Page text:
There was an energy in the air and a bounce in my step as we approached our destination. Kabushima Shrine sits perched upon a tiny islet at the northern Trail Head/End Point of the Michinoku. Climbing the steps of the shrine, I turned back for a moment to reflect on where we had come from. The Michinoku is a remarkable testament to this place and its people, who, from a great tragedy, got back on their feet and kept moving forward.
What’s the best time of year to hike the Michinoku?
Any time between October and May. Hiking in Tohoku in the winter usually means lots of snow. This area, however, has milder winters with more sunny days than the mountainous inland areas, so the entire route remains open year-round. Winter, in fact, is an ideal time to hike the Michinoku for a few reasons. First, the pine trees lose their needles, creating a soft cushion on many parts of the trail. This also ensures unobstructed views of the ocean below. Insects are scarce during the winter, and the black bears are hibernating.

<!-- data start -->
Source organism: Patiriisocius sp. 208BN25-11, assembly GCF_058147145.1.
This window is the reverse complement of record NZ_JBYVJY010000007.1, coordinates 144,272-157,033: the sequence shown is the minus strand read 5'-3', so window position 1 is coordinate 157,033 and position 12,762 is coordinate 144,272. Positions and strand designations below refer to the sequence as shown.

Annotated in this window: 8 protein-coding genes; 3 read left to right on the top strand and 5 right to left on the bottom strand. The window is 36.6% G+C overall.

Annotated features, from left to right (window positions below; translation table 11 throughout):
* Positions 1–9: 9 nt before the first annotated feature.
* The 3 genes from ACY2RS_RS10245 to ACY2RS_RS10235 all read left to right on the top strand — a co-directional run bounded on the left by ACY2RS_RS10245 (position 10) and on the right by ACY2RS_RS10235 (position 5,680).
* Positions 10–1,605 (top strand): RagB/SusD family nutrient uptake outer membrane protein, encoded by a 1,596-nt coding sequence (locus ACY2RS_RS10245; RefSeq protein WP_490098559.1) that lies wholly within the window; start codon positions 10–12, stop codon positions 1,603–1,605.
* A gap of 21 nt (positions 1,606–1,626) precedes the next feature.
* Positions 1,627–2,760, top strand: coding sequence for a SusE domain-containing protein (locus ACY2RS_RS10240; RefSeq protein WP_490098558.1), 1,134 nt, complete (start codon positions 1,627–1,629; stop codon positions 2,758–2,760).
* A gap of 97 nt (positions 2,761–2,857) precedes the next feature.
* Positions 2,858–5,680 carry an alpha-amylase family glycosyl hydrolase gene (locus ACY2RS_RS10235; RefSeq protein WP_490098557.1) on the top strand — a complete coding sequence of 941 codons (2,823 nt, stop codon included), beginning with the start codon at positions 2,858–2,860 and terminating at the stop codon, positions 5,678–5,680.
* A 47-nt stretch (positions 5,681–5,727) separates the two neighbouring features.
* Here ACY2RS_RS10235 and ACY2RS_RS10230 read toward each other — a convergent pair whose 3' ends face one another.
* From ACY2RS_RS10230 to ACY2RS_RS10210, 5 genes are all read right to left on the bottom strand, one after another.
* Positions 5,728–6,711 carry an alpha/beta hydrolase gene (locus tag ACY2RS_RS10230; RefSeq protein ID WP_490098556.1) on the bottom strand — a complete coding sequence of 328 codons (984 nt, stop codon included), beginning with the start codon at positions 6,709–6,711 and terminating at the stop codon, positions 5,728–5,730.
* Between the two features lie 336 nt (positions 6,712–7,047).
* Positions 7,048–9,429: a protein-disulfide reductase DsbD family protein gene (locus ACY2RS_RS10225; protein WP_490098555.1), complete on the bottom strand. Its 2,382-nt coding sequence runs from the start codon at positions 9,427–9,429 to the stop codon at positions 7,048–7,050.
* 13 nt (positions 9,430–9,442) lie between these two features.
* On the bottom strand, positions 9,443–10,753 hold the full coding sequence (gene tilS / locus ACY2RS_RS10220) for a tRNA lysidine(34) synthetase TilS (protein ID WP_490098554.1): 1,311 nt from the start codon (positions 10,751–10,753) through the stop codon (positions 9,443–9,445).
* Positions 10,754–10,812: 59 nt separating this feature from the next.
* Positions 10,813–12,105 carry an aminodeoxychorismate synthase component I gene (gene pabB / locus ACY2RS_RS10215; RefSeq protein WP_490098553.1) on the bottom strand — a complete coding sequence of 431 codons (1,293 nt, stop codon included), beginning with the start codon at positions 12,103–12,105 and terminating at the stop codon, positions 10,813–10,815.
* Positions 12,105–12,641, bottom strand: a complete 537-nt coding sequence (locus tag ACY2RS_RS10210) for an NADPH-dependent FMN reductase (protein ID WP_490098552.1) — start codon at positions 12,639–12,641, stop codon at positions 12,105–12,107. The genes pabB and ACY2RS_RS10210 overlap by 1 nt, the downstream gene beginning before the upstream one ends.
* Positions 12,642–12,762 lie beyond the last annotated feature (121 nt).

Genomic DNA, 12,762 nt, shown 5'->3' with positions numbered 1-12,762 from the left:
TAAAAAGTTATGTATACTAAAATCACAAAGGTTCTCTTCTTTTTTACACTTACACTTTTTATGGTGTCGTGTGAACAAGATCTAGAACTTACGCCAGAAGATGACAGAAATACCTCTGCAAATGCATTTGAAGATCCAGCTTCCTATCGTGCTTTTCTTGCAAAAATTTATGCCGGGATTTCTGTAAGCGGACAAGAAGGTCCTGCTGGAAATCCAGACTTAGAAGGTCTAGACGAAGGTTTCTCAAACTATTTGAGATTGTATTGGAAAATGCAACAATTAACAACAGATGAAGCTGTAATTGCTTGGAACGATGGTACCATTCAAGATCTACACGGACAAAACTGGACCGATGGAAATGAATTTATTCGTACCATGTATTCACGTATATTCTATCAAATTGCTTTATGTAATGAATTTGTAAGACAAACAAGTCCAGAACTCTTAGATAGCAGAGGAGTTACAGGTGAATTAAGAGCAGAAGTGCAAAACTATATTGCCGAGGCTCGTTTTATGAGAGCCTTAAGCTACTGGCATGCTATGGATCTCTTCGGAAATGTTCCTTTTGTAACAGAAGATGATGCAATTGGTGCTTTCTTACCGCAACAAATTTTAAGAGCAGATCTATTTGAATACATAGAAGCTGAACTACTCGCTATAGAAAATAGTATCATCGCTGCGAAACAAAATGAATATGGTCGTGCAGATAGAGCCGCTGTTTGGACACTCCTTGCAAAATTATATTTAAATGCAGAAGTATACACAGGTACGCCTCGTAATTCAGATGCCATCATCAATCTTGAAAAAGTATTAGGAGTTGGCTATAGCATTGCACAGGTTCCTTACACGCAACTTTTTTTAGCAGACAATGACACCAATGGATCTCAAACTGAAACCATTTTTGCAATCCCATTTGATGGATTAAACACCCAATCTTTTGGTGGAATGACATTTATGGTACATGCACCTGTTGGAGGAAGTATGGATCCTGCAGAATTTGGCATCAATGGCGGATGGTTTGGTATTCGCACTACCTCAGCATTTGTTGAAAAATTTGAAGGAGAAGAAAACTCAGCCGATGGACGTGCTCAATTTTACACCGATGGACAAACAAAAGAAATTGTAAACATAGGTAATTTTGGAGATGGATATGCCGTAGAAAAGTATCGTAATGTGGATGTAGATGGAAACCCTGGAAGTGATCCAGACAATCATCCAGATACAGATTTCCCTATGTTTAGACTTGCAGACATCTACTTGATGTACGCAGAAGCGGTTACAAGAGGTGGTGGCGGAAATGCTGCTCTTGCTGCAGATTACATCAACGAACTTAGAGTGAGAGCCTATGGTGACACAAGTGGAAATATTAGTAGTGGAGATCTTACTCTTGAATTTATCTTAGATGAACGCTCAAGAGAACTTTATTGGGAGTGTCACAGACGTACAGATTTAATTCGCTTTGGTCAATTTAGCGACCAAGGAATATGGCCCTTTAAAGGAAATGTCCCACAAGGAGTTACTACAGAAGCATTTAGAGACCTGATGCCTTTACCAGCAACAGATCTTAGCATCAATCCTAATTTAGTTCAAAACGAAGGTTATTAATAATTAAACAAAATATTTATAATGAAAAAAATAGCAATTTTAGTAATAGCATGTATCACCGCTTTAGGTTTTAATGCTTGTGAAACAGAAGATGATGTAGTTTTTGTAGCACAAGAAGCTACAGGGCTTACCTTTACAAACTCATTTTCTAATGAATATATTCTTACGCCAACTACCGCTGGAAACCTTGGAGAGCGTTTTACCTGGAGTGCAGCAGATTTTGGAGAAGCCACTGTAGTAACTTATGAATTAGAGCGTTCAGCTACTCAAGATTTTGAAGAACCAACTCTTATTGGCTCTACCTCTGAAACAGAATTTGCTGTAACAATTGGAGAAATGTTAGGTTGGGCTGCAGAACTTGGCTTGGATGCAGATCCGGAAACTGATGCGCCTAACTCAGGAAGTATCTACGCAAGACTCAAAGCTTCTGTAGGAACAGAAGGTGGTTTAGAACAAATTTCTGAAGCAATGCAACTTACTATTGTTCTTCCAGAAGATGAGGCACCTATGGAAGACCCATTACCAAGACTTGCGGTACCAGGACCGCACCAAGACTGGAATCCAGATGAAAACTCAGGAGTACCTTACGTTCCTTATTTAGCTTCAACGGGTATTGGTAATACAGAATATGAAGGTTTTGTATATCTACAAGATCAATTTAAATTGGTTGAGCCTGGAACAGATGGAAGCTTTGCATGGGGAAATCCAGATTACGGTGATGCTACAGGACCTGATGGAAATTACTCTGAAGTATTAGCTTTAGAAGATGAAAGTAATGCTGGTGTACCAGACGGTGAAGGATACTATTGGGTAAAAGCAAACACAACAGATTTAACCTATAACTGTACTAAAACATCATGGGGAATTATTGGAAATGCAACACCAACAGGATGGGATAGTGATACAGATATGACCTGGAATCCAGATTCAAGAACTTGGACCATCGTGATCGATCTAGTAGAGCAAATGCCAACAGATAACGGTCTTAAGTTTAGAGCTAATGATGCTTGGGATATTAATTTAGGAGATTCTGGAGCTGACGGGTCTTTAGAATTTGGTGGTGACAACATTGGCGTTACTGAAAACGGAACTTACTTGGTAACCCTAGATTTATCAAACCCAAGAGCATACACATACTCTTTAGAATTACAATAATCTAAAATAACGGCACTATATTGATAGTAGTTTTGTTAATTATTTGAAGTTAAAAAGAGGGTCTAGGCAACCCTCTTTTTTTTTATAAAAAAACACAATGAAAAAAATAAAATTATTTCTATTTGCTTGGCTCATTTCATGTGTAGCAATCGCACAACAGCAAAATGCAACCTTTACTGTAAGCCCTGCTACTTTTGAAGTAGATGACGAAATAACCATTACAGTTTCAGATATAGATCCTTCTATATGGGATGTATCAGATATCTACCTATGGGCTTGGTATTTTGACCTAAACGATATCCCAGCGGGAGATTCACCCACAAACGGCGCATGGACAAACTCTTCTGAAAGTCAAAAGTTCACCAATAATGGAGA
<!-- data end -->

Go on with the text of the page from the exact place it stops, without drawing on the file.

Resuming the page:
What do you need for hiking in Japan?
All the basics like water, snacks, a good pair of boots. The weather can change quickly along the coast, so bring rain gear, plenty of layers, and some towels. Headlamps are recommended for the tunnel passages. Cell reception is non-existent in some areas, so always let someone know your route and schedule. Finally, and this is important, don’t attempt any section of this trail without a map. You can download maps and detailed descriptions of each trail section from the Tohoku Regional Environment Office website, or purchase physical copies at any of the six visitor centers along the trail.
Where are the best places to stay when hiking the Michinoku?
You’ll want to have your lodging arranged and booked in advance. In addition to hotels like the Hotel Ragaso in Tanohata, or The Park Hotel Jodogahama, there are also guesthouses like the Minshuku Michiai in Fudai, offering a more personalized touch.